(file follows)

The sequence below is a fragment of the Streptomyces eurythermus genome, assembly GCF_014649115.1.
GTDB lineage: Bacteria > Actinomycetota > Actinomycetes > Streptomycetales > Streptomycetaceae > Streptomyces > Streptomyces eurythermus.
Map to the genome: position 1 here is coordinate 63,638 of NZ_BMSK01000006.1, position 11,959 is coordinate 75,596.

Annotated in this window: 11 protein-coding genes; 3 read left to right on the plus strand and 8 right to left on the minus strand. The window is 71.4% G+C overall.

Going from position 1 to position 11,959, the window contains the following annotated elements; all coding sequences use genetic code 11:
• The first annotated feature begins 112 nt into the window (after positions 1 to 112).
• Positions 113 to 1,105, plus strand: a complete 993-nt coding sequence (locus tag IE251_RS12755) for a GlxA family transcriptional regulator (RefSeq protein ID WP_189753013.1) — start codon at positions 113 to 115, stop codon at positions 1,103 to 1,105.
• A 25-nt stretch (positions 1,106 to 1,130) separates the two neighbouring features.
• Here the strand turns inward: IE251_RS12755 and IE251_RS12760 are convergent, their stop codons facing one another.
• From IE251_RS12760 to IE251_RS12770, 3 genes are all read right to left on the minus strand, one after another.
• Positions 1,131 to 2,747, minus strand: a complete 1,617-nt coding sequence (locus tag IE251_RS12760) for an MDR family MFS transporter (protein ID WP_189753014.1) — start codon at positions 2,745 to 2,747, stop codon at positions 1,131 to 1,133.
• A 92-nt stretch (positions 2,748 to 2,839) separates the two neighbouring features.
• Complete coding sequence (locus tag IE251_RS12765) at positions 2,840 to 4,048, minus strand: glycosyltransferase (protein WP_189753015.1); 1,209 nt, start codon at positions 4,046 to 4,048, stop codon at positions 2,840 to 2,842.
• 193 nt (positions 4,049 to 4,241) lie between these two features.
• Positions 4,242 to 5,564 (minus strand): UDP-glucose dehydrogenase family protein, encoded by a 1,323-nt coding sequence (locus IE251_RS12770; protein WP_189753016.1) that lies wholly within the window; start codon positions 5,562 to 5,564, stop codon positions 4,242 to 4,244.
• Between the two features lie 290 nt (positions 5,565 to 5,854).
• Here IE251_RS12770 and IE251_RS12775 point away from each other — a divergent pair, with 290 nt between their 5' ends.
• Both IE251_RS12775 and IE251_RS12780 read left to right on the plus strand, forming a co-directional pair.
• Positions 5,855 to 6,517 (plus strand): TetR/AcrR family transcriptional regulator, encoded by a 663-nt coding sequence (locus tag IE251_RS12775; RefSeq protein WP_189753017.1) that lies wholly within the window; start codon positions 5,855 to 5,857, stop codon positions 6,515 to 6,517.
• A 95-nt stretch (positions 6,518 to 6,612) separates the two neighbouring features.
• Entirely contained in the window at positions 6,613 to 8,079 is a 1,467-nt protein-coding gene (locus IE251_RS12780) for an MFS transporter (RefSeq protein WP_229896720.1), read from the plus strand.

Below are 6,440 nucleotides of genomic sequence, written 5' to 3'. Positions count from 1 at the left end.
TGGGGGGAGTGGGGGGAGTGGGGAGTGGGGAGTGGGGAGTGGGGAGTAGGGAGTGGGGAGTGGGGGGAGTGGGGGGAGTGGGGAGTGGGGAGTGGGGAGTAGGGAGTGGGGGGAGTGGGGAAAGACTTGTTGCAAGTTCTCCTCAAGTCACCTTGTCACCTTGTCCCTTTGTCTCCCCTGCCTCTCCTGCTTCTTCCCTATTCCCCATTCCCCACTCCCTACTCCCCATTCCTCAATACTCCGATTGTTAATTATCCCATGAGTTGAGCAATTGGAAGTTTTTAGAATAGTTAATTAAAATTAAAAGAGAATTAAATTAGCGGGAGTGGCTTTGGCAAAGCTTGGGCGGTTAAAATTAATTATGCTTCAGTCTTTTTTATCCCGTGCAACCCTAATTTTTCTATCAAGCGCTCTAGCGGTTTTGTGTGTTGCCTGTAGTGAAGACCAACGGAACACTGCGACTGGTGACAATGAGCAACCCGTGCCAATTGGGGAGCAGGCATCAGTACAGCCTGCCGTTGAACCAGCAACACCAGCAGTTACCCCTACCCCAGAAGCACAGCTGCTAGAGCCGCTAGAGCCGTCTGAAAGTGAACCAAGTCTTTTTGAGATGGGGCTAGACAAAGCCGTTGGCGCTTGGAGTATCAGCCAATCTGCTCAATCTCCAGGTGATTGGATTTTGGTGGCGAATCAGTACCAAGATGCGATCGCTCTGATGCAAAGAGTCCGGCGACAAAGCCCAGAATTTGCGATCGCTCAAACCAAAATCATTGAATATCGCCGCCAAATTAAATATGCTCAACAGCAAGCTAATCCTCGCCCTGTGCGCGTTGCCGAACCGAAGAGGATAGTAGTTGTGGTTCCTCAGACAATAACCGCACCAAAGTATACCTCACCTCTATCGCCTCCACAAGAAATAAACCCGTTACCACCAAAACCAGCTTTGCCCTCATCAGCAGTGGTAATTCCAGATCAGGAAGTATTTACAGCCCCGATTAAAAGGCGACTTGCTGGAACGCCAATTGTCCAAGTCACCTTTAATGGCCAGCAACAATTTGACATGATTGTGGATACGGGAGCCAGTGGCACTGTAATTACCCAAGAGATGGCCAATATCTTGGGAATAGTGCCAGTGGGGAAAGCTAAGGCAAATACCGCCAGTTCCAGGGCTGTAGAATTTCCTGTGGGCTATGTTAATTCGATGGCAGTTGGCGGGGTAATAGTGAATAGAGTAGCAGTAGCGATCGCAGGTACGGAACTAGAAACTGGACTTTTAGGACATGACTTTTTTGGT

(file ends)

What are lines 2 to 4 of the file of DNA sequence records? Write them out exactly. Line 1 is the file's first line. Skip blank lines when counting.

GTDB lineage: Bacteria > Actinomycetota > Actinomycetes > Streptomycetales > Streptomycetaceae > Streptomyces > Streptomyces eurythermus.
Map to the genome: position 1 here is coordinate 63,638 of NZ_BMSK01000006.1, position 11,959 is coordinate 75,596.

Annotated in this window: 11 protein-coding genes; 3 read left to right on the plus strand and 8 right to left on the minus strand. The window is 71.4% G+C overall.